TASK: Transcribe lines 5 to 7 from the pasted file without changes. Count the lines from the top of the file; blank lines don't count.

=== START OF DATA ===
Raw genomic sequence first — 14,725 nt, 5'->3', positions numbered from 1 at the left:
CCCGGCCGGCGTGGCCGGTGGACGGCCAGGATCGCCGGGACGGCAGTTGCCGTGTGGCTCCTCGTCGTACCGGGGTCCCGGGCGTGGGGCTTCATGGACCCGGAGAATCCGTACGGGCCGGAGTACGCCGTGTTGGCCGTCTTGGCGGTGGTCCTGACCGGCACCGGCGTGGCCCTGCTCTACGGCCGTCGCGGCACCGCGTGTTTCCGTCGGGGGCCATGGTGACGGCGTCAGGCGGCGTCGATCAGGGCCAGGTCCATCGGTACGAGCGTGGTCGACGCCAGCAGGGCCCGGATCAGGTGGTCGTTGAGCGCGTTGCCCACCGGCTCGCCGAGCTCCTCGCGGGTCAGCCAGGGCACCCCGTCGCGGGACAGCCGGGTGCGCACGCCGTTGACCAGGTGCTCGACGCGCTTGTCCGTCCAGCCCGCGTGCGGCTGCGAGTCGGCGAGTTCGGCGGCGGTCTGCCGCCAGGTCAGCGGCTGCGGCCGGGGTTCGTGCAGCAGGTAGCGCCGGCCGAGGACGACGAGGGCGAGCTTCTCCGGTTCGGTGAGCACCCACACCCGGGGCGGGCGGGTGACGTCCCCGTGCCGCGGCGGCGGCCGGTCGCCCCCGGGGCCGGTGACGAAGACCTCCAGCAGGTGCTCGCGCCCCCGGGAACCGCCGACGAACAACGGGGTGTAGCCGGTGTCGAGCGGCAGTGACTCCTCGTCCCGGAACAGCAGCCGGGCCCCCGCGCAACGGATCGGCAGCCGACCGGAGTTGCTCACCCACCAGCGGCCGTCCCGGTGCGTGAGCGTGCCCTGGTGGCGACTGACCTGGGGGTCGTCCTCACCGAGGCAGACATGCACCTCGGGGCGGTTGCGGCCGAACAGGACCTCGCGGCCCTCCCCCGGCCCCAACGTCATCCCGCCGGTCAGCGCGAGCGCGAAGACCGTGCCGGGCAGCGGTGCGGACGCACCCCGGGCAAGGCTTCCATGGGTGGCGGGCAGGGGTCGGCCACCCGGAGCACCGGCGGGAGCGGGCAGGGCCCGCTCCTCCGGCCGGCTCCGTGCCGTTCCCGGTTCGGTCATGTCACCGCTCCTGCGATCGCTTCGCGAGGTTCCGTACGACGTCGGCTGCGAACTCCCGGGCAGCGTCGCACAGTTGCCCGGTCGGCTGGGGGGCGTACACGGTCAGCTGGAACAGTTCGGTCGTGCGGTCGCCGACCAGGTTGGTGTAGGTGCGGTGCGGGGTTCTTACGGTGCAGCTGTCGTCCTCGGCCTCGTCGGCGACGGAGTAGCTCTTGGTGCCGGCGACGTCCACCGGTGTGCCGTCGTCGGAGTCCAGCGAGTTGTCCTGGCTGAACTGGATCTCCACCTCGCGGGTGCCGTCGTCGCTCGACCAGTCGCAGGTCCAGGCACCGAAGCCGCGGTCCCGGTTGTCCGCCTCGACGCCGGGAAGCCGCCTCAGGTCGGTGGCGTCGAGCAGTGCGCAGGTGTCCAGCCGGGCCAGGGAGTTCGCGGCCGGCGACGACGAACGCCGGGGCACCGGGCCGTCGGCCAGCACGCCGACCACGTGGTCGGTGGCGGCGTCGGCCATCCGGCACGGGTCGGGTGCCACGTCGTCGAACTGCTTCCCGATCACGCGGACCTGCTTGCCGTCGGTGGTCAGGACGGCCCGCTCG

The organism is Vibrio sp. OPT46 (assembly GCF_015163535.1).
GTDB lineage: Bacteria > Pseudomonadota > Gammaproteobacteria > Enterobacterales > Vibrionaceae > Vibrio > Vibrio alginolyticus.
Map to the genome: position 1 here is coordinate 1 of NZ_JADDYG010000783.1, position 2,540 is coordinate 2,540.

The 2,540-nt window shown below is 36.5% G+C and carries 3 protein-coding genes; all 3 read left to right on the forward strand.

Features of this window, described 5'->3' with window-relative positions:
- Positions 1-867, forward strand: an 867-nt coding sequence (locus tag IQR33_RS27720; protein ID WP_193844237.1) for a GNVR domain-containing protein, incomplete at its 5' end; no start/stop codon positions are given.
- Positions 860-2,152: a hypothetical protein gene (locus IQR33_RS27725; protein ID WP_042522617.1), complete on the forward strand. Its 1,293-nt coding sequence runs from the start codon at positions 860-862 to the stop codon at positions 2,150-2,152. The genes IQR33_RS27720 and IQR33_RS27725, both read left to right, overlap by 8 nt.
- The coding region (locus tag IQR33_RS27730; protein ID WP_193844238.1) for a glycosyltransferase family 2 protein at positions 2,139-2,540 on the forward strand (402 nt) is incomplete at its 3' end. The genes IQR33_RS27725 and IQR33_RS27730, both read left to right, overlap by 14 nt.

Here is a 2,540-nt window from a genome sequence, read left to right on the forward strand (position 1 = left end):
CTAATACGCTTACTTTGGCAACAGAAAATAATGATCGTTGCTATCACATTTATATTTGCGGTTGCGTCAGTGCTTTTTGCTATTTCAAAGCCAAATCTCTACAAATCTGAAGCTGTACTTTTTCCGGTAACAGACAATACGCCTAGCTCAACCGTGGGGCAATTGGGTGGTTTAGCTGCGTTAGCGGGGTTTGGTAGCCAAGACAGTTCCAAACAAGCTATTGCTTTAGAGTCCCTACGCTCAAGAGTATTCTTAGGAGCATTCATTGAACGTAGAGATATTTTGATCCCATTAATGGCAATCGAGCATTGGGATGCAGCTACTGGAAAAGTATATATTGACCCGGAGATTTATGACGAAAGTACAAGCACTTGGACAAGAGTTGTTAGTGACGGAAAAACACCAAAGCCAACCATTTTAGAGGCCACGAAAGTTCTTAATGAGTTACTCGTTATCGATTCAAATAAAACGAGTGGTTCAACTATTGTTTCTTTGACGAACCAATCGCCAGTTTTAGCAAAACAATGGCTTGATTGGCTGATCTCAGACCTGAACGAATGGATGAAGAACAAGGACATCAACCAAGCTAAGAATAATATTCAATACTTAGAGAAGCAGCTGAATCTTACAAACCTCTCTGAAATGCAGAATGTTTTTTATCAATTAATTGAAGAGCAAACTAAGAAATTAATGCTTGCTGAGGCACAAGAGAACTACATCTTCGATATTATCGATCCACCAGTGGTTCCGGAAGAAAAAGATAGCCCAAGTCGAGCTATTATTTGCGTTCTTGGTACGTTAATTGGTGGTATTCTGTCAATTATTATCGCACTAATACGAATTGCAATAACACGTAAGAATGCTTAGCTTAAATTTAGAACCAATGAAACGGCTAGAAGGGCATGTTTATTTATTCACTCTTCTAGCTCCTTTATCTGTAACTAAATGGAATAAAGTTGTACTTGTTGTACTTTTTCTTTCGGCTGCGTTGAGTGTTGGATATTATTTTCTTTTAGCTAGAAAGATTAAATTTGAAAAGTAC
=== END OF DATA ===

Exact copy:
Map to the genome: position 1 here is coordinate 1 of NZ_JADDYG010000783.1, position 2,540 is coordinate 2,540.

The 2,540-nt window shown below is 36.5% G+C and carries 3 protein-coding genes; all 3 read left to right on the forward strand.

Features of this window, described 5'->3' with window-relative positions: